Loosely defined conventions and fluctuations in the communicative situation can give rise to hybridism, where a given document may simultaneously display the characteristics of several registers. This also appears in Web registers, as we discuss in the next section. Additionally, this can be reflected in the naming of a register (Görlach, 2002, 2004; Santini, 2007). When a specific register is strongly conventionalized and clearly recognizable, such as a poem or song lyric, it is also easy to name, whereas loose conventions and situational parameters can result in vague names (Kwaśnik et al., 2006; Rosso, 2008; Santini, 2008). This issue with naming also concerns the registers included in CORE and may also affect their automatic identification (see Sects. 4.1 and 6).

Practical solutions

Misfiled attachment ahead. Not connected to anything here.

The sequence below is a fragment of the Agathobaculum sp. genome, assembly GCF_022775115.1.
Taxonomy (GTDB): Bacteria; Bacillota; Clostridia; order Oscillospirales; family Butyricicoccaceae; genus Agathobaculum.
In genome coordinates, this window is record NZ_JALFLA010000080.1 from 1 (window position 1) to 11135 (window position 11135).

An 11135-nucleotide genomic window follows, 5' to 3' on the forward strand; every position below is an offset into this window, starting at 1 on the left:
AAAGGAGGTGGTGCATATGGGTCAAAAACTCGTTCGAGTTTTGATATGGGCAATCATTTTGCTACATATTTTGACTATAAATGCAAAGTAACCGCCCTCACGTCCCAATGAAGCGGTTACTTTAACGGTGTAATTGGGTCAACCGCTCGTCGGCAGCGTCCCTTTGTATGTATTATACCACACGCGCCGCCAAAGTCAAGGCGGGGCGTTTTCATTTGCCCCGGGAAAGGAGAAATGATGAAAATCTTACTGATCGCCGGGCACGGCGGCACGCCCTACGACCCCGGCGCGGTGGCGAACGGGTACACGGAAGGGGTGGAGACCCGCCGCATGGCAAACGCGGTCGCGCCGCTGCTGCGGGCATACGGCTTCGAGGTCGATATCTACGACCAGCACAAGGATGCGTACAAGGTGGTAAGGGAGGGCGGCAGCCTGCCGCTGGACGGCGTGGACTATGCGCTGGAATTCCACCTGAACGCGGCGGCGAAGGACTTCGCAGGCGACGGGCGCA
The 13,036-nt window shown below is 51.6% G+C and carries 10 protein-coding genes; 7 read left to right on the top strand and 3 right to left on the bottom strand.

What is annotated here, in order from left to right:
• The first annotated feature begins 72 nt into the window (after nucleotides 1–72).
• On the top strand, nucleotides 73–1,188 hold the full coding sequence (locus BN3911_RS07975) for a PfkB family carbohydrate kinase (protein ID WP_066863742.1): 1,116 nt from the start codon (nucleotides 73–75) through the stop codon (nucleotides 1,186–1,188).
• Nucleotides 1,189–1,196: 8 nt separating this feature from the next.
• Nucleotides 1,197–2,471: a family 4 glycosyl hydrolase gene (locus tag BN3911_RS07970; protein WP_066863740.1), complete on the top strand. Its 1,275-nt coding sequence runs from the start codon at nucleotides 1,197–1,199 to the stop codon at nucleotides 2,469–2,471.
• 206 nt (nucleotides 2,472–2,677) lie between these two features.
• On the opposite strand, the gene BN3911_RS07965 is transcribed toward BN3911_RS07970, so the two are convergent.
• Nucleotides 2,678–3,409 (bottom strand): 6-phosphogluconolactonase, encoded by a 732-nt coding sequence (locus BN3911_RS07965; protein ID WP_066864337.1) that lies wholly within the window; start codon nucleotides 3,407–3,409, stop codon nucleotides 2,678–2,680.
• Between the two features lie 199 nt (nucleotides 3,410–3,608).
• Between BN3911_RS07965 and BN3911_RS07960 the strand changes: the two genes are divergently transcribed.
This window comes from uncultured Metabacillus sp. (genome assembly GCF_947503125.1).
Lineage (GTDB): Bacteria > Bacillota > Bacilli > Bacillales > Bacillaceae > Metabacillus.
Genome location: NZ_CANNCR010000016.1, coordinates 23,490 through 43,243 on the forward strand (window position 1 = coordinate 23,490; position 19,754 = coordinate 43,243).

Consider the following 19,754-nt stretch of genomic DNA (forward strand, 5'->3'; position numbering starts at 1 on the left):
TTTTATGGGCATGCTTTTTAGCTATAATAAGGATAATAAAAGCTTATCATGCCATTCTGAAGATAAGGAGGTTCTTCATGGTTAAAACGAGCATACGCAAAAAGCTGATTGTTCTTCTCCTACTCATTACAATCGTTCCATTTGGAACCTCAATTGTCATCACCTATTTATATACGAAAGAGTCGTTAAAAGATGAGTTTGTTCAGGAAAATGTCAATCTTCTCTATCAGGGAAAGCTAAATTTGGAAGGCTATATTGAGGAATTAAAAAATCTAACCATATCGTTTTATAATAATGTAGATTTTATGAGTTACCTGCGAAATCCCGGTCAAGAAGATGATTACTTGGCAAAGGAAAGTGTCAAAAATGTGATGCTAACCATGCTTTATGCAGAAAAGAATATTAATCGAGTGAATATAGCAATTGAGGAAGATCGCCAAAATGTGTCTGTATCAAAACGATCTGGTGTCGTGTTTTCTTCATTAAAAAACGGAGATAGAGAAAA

The complex relationship between Web documents and registers has consequences for their automatic identification. It also affects the language resources that can be used to provide an avenue for better understanding their structure. Furthermore, this relationship imposes challenges for the development of robust systems for register identification (Petrenz & Webber, 2011; Sharoff et al., 2010). Although most of the Web corpora that are typically utilized tend to be relatively small-both in size and in coverage of Web registers, only representing selected registers found on the Internet (Asheghi et al., 2016; Santini, 2011; Meyer zu Eissen & Stein, 2004; Vidulin et al., 2009), there are certain collections that provide a large inventory of categories, such as the KRYS 1 corpus consisting of 70 genres (Berninger et al., 2008). Given this, the performance of the systems used to automatically identify registers tend to convey that the Web registers are relatively well discriminated. For example, Asheghi et al. (2014) used the Leeds Web Genre Corpus, which consists of 15 categories; they achieved an accuracy of 78.88% for plain texts, while Pritsos and Stamatatos (2018) achieved an F1-score of 79% using two corpora with seven and eight categories, respectively. Furthermore, using structural Web page information, such as boilerplates, has been reported to improve the results in some cases (Asheghi et al., 2014; Madjarov et al., 2019).